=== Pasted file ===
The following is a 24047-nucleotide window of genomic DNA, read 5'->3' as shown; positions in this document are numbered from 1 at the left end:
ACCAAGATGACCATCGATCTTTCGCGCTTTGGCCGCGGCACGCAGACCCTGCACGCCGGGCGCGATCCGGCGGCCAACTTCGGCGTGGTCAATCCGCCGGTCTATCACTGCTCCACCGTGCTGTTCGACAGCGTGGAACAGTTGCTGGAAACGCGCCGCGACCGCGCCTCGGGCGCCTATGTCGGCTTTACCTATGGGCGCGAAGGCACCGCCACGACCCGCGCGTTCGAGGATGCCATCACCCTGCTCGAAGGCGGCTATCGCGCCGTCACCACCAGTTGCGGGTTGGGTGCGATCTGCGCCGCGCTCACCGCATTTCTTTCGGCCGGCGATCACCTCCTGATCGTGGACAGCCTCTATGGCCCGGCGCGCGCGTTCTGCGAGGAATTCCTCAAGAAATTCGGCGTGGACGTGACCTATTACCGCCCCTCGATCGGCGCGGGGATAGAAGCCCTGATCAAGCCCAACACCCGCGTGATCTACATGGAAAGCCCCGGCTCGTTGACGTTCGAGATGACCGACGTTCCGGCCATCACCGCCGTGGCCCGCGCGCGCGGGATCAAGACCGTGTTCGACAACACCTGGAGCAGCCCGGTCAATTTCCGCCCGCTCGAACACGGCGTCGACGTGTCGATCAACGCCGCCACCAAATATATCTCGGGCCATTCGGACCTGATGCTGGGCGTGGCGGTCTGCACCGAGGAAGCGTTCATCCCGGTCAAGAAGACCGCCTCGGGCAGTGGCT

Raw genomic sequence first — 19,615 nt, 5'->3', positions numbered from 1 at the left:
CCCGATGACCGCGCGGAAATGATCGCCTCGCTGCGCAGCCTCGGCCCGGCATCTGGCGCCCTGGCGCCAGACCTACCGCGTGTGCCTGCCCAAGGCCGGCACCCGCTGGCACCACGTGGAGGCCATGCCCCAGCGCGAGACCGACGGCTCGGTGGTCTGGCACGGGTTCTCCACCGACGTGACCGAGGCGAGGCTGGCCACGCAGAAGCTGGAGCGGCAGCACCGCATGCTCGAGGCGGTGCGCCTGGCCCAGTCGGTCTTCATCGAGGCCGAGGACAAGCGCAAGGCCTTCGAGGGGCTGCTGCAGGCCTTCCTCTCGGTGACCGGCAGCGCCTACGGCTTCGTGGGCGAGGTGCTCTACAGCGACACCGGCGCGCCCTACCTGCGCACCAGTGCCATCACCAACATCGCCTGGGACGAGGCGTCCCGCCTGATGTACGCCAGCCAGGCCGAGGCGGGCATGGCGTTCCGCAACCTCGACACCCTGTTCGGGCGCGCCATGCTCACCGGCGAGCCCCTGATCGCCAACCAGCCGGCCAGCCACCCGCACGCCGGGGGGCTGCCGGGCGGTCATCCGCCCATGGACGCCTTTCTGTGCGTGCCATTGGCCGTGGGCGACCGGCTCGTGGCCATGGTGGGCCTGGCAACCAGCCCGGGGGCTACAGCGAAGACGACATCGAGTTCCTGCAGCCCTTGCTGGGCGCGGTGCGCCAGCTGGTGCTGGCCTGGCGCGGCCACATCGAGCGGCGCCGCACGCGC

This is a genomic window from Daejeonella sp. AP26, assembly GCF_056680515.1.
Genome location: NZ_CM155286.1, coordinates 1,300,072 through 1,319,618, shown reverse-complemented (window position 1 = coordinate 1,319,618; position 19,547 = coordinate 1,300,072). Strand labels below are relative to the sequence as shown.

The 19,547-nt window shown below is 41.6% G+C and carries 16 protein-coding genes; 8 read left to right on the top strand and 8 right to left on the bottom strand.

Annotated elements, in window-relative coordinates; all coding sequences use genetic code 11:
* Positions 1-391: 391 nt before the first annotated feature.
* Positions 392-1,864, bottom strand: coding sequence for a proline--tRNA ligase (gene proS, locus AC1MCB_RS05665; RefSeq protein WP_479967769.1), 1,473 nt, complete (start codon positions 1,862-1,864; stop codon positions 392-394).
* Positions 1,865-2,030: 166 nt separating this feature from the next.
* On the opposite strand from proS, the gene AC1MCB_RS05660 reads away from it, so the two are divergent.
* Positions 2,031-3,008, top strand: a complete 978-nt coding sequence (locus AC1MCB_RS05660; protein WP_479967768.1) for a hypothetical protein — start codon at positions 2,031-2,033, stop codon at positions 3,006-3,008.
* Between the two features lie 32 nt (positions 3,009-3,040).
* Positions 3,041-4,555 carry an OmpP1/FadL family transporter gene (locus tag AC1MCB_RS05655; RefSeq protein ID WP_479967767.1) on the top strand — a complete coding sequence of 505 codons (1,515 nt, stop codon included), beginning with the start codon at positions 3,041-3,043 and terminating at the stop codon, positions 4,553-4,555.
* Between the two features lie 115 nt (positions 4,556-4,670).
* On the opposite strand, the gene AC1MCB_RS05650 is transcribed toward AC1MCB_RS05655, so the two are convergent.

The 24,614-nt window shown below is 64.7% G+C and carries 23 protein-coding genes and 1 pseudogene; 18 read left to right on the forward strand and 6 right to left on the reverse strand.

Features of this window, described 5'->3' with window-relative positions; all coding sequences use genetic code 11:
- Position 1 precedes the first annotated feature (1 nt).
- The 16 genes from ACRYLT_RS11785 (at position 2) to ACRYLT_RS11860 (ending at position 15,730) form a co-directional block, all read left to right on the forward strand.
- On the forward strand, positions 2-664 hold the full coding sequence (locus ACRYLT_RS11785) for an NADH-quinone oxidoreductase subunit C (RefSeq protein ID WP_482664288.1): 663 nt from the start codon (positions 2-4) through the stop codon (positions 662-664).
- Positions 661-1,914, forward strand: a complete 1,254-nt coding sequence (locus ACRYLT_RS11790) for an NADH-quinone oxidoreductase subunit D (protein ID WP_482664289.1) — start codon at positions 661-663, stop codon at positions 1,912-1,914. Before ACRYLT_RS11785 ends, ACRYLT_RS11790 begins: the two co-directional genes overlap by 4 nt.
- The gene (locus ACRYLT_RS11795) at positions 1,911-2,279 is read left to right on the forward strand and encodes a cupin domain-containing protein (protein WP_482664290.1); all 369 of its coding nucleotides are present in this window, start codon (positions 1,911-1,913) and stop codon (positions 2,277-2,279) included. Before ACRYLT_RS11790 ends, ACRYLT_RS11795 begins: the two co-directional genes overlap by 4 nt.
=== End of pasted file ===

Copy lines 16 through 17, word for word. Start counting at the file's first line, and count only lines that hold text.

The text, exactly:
* Between the two features lie 115 nt (positions 4,556-4,670).
* On the opposite strand, the gene AC1MCB_RS05650 is transcribed toward AC1MCB_RS05655, so the two are convergent.